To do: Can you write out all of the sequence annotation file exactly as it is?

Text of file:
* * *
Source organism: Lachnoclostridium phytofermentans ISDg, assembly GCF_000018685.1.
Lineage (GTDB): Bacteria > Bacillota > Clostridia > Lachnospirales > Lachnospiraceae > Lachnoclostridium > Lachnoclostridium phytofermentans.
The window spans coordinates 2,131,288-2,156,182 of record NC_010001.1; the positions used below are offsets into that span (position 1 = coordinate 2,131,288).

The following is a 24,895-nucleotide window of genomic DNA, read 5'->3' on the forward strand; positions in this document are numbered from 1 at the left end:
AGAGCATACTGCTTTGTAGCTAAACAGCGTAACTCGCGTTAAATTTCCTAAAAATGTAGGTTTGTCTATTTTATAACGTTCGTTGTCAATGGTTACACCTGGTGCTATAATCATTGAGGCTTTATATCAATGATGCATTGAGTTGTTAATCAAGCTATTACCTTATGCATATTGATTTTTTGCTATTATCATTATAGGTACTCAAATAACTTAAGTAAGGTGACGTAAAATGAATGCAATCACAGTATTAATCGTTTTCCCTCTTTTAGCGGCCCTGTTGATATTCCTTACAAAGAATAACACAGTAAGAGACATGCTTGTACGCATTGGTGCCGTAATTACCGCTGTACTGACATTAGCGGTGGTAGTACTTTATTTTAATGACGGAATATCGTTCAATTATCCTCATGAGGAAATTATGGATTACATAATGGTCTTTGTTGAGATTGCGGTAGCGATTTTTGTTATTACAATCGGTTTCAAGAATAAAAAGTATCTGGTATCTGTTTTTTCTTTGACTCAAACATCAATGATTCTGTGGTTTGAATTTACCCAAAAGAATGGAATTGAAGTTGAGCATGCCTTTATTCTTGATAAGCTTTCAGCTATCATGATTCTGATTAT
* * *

Source organism: Lachnoclostridium phytofermentans ISDg, assembly GCF_000018685.1.
Lineage (GTDB): Bacteria > Bacillota > Clostridia > Lachnospirales > Lachnospiraceae > Lachnoclostridium > Lachnoclostridium phytofermentans.
The window spans coordinates 2,131,288-2,156,182 of record NC_010001.1; the positions used below are offsets into that span (position 1 = coordinate 2,131,288).

The following is a 24,895-nucleotide window of genomic DNA, read 5'->3' on the forward strand; positions in this document are numbered from 1 at the left end:
AGAGCATACTGCTTTGTAGCTAAACAGCGTAACTCGCGTTAAATTTCCTAAAAATGTAGGTTTGTCTATTTTATAACGTTCGTTGTCAATGGTTACACCTGGTGCTATAATCATTGAGGCTTTATATCAATGATGCATTGAGTTGTTAATCAAGCTATTACCTTATGCATATTGATTTTTTGCTATTATCATTATAGGTACTCAAATAACTTAAGTAAGGTGACGTAAAATGAATGCAATCACAGTATTAATCGTTTTCCCTCTTTTAGCGGCCCTGTTGATATTCCTTACAAAGAATAACACAGTAAGAGACATGCTTGTACGCATTGGTGCCGTAATTACCGCTGTACTGACATTAGCGGTGGTAGTACTTTATTTTAATGACGGAATATCGTTCAATTATCCTCATGAGGAAATTATGGATTACATAATGGTCTTTGTTGAGATTGCGGTAGCGATTTTTGTTATTACAATCGGTTTCAAGAATAAAAAGTATCTGGTATCTGTTTTTTCTTTGACTCAAACATCAATGATTCTGTGGTTTGAATTTACCCAAAAGAATGGAATTGAAGTTGAGCATGCCTTTATTCTTGATAAGCTTTCAGCTATCATGATTCTGATTAT